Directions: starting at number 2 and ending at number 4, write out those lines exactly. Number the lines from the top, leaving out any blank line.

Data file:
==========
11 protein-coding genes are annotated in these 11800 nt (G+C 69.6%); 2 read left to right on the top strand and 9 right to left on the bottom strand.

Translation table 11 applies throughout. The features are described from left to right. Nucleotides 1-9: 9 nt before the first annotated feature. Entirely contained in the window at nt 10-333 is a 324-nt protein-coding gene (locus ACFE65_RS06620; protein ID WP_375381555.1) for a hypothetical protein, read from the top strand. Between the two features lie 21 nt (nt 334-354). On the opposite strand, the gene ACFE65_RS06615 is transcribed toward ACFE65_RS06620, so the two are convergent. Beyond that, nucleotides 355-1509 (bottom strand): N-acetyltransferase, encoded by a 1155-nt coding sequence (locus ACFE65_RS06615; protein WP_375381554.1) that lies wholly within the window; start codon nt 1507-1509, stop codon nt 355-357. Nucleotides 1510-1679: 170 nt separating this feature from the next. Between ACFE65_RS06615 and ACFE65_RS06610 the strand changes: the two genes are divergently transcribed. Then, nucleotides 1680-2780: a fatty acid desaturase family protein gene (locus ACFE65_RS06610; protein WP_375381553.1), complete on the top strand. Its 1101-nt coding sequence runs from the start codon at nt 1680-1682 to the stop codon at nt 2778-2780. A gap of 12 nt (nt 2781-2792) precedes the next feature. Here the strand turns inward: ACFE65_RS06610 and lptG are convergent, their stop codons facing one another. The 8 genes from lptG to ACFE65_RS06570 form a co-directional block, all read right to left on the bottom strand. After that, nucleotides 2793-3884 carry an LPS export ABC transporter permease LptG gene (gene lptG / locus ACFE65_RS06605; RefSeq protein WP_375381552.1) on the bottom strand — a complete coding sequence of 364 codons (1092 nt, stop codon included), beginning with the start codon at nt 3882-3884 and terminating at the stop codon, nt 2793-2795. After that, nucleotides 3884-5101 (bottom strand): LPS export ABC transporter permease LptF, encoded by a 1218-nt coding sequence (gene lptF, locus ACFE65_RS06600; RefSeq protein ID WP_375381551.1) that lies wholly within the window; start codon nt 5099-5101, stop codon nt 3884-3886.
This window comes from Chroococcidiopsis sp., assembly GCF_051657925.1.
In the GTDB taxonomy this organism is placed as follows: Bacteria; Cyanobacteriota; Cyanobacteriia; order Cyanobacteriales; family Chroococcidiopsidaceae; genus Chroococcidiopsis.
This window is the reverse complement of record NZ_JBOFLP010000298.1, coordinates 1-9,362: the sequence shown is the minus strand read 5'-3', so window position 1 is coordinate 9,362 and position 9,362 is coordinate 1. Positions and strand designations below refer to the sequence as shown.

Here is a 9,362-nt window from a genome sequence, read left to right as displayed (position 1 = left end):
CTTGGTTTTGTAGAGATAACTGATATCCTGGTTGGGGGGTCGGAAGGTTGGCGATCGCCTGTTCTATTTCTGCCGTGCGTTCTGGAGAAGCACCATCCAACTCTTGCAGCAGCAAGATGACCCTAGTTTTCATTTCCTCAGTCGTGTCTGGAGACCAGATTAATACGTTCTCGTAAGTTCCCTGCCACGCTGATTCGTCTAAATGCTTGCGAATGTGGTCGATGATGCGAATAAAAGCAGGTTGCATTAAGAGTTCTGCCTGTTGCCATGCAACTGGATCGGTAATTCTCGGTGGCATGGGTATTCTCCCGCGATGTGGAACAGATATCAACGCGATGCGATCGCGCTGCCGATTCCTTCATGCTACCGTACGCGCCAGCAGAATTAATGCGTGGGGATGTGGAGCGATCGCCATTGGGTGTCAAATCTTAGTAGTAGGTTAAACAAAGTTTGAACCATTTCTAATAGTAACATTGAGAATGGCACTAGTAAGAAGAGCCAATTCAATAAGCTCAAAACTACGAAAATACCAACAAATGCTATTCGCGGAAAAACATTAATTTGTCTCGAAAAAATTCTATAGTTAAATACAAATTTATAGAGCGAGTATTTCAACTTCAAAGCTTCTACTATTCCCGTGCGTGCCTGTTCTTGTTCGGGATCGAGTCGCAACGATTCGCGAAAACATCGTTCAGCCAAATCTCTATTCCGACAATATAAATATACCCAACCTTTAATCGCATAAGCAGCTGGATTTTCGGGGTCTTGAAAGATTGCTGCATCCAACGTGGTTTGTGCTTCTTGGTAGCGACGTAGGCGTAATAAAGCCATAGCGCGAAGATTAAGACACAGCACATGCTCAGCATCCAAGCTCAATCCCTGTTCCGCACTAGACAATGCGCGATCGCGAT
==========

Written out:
Translation table 11 applies throughout. The features are described from left to right. Nucleotides 1-9: 9 nt before the first annotated feature. Entirely contained in the window at nt 10-333 is a 324-nt protein-coding gene (locus ACFE65_RS06620; protein ID WP_375381555.1) for a hypothetical protein, read from the top strand. Between the two features lie 21 nt (nt 334-354). On the opposite strand, the gene ACFE65_RS06615 is transcribed toward ACFE65_RS06620, so the two are convergent. Beyond that, nucleotides 355-1509 (bottom strand): N-acetyltransferase, encoded by a 1155-nt coding sequence (locus ACFE65_RS06615; protein WP_375381554.1) that lies wholly within the window; start codon nt 1507-1509, stop codon nt 355-357. Nucleotides 1510-1679: 170 nt separating this feature from the next. Between ACFE65_RS06615 and ACFE65_RS06610 the strand changes: the two genes are divergently transcribed. Then, nucleotides 1680-2780: a fatty acid desaturase family protein gene (locus ACFE65_RS06610; protein WP_375381553.1), complete on the top strand. Its 1101-nt coding sequence runs from the start codon at nt 1680-1682 to the stop codon at nt 2778-2780. A gap of 12 nt (nt 2781-2792) precedes the next feature. Here the strand turns inward: ACFE65_RS06610 and lptG are convergent, their stop codons facing one another. The 8 genes from lptG to ACFE65_RS06570 form a co-directional block, all read right to left on the bottom strand. After that, nucleotides 2793-3884 carry an LPS export ABC transporter permease LptG gene (gene lptG / locus ACFE65_RS06605; RefSeq protein WP_375381552.1) on the bottom strand — a complete coding sequence of 364 codons (1092 nt, stop codon included), beginning with the start codon at nt 3882-3884 and terminating at the stop codon, nt 2793-2795. After that, nucleotides 3884-5101 (bottom strand): LPS export ABC transporter permease LptF, encoded by a 1218-nt coding sequence (gene lptF, locus ACFE65_RS06600; RefSeq protein ID WP_375381551.1) that lies wholly within the window; start codon nt 5099-5101, stop codon nt 3884-3886.
This window comes from Chroococcidiopsis sp., assembly GCF_051657925.1.
In the GTDB taxonomy this organism is placed as follows: Bacteria; Cyanobacteriota; Cyanobacteriia; order Cyanobacteriales; family Chroococcidiopsidaceae; genus Chroococcidiopsis.